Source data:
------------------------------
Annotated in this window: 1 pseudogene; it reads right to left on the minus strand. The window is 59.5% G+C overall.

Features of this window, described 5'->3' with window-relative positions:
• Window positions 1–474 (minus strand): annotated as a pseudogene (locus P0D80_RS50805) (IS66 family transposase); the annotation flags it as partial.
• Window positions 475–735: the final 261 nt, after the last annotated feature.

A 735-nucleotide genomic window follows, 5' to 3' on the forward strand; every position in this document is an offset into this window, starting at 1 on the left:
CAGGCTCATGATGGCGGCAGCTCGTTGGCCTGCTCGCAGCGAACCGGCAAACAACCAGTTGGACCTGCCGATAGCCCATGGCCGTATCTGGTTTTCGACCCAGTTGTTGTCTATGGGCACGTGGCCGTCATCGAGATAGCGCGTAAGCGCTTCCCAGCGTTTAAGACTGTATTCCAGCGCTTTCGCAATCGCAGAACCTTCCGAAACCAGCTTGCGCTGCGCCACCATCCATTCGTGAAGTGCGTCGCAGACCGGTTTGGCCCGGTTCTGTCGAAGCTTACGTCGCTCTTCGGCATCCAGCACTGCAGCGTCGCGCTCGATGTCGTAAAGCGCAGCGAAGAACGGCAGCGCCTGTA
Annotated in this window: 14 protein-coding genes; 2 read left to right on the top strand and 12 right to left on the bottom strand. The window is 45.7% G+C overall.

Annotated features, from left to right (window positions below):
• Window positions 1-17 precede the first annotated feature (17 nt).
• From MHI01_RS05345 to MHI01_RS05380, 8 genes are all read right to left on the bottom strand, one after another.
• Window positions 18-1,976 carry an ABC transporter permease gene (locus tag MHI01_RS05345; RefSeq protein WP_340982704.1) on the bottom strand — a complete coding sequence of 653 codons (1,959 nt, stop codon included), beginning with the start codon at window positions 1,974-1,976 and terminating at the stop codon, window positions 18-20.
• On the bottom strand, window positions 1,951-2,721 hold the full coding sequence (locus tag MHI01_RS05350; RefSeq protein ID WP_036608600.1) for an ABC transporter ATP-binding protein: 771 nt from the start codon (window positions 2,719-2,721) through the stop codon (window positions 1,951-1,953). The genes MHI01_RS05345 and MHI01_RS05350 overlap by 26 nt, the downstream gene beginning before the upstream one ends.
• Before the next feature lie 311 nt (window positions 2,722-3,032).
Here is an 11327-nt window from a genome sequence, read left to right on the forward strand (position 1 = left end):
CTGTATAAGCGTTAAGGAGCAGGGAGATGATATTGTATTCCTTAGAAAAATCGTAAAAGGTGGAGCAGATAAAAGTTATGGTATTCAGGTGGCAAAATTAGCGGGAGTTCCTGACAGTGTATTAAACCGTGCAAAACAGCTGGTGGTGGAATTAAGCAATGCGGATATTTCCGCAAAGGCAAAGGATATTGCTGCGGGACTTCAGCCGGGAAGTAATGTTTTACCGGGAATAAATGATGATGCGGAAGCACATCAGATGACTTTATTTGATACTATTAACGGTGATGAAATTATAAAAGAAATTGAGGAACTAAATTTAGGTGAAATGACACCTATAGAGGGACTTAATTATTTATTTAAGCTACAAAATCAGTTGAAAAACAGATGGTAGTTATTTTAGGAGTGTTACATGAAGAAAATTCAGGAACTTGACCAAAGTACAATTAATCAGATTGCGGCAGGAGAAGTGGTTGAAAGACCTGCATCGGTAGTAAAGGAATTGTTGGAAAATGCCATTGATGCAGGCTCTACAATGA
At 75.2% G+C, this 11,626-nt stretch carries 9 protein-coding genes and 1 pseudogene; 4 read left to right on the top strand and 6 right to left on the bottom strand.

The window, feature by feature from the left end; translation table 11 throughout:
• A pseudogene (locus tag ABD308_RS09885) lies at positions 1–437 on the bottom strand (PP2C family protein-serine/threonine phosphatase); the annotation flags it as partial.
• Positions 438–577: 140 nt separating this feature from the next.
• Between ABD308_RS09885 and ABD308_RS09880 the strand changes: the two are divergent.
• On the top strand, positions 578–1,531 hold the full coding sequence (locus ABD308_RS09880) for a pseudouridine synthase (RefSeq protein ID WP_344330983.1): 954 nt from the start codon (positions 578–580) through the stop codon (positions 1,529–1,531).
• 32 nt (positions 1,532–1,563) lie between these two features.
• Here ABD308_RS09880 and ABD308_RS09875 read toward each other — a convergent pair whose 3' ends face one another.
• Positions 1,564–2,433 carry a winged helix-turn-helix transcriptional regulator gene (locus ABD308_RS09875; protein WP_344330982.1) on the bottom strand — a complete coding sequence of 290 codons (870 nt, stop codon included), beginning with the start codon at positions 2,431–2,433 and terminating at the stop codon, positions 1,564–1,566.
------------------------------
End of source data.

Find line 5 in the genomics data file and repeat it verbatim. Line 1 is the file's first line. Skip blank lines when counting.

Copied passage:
A 735-nucleotide genomic window follows, 5' to 3' on the forward strand; every position in this document is an offset into this window, starting at 1 on the left: